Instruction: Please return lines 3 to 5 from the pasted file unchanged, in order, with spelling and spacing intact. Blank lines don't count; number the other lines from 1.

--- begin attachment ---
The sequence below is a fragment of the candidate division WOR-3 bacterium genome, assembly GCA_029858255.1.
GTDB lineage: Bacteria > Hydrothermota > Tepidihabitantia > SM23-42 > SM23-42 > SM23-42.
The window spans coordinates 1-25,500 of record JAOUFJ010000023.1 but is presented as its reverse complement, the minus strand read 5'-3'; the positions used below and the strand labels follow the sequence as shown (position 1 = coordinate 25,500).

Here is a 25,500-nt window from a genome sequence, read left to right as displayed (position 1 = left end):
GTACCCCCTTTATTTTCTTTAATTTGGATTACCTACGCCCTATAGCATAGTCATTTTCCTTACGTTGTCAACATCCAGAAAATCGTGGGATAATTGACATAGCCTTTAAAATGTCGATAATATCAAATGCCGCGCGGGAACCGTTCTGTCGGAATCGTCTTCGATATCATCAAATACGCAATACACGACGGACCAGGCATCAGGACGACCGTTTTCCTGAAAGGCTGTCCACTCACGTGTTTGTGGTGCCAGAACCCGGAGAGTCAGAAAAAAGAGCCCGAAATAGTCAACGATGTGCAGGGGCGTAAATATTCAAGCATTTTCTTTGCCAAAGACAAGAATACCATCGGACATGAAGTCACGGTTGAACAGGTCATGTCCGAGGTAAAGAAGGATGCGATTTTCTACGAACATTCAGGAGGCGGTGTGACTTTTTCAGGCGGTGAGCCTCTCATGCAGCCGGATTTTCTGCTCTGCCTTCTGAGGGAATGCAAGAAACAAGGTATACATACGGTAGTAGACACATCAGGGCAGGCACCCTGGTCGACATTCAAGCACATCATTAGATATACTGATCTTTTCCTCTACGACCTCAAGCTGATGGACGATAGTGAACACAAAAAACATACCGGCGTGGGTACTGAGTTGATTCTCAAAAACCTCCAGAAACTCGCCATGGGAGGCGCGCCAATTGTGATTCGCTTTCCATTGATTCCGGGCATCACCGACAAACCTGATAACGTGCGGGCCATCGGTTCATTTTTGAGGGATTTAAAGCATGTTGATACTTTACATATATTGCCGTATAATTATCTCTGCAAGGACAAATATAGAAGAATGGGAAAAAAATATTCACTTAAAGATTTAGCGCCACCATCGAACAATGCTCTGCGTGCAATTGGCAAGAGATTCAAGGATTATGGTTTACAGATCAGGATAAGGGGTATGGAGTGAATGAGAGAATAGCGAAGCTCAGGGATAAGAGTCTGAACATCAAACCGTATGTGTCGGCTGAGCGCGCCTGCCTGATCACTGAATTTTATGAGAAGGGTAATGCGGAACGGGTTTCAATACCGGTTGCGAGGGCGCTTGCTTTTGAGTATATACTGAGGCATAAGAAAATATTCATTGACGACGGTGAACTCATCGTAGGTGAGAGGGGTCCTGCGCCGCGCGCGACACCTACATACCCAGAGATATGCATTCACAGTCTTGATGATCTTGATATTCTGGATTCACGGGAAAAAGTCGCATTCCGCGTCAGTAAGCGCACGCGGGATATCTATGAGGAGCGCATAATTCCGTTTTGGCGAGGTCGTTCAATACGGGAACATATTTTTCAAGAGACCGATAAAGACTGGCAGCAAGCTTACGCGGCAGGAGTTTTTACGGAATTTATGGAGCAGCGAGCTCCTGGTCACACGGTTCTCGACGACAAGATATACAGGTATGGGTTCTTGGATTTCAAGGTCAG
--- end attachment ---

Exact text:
The window spans coordinates 1-25,500 of record JAOUFJ010000023.1 but is presented as its reverse complement, the minus strand read 5'-3'; the positions used below and the strand labels follow the sequence as shown (position 1 = coordinate 25,500).

Here is a 25,500-nt window from a genome sequence, read left to right as displayed (position 1 = left end):
GTACCCCCTTTATTTTCTTTAATTTGGATTACCTACGCCCTATAGCATAGTCATTTTCCTTACGTTGTCAACATCCAGAAAATCGTGGGATAATTGACATAGCCTTTAAAATGTCGATAATATCAAATGCCGCGCGGGAACCGTTCTGTCGGAATCGTCTTCGATATCATCAAATACGCAATACACGACGGACCAGGCATCAGGACGACCGTTTTCCTGAAAGGCTGTCCACTCACGTGTTTGTGGTGCCAGAACCCGGAGAGTCAGAAAAAAGAGCCCGAAATAGTCAACGATGTGCAGGGGCGTAAATATTCAAGCATTTTCTTTGCCAAAGACAAGAATACCATCGGACATGAAGTCACGGTTGAACAGGTCATGTCCGAGGTAAAGAAGGATGCGATTTTCTACGAACATTCAGGAGGCGGTGTGACTTTTTCAGGCGGTGAGCCTCTCATGCAGCCGGATTTTCTGCTCTGCCTTCTGAGGGAATGCAAGAAACAAGGTATACATACGGTAGTAGACACATCAGGGCAGGCACCCTGGTCGACATTCAAGCACATCATTAGATATACTGATCTTTTCCTCTACGACCTCAAGCTGATGGACGATAGTGAACACAAAAAACATACCGGCGTGGGTACTGAGTTGATTCTCAAAAACCTCCAGAAACTCGCCATGGGAGGCGCGCCAATTGTGATTCGCTTTCCATTGATTCCGGGCATCACCGACAAACCTGATAACGTGCGGGCCATCGGTTCATTTTTGAGGGATTTAAAGCATGTTGATACTTTACATATATTGCCGTATAATTATCTCTGCAAGGACAAATATAGAAGAATGGGAAAAAAATATTCACTTAAAGATTTAGCGCCACCATCGAACAATGCTCTGCGTGCAATTGGCAAGAGATTCAAGGATTATGGTTTACAGATCAGGATAAGGGGTATGGAGTGAATGAGAGAATAGCGAAGCTCAGGGATAAGAGTCTGAACATCAAACCGTATGTGTCGGCTGAGCGCGCCTGCCTGATCACTGAATTTTATGAGAAGGGTAATGCGGAACGGGTTTCAATACCGGTTGCGAGGGCGCTTGCTTTTGAGTATATACTGAGGCATAAGAAAATATTCATTGACGACGGTGAACTCATCGTAGGTGAGAGGGGTCCTGCGCCGCGCGCGACACCTACATACCCAGAGATATGCATTCACAGTCTTGATGATCTTGATATTCTGGATTCACGGGAAAAAGTCGCATTCCGCGTCAGTAAGCGCACGCGGGATATCTATGAGGAGCGCATAATTCCGTTTTGGCGAGGTCGTTCAATACGGGAACATATTTTTCAAGAGACCGATAAAGACTGGCAGCAAGCTTACGCGGCAGGAGTTTTTACGGAATTTATGGAGCAGCGAGCTCCTGGTCACACGGTTCTCGACGACAAGATATACAGGTATGGGTTCTTGGATTTCAAGGTCAG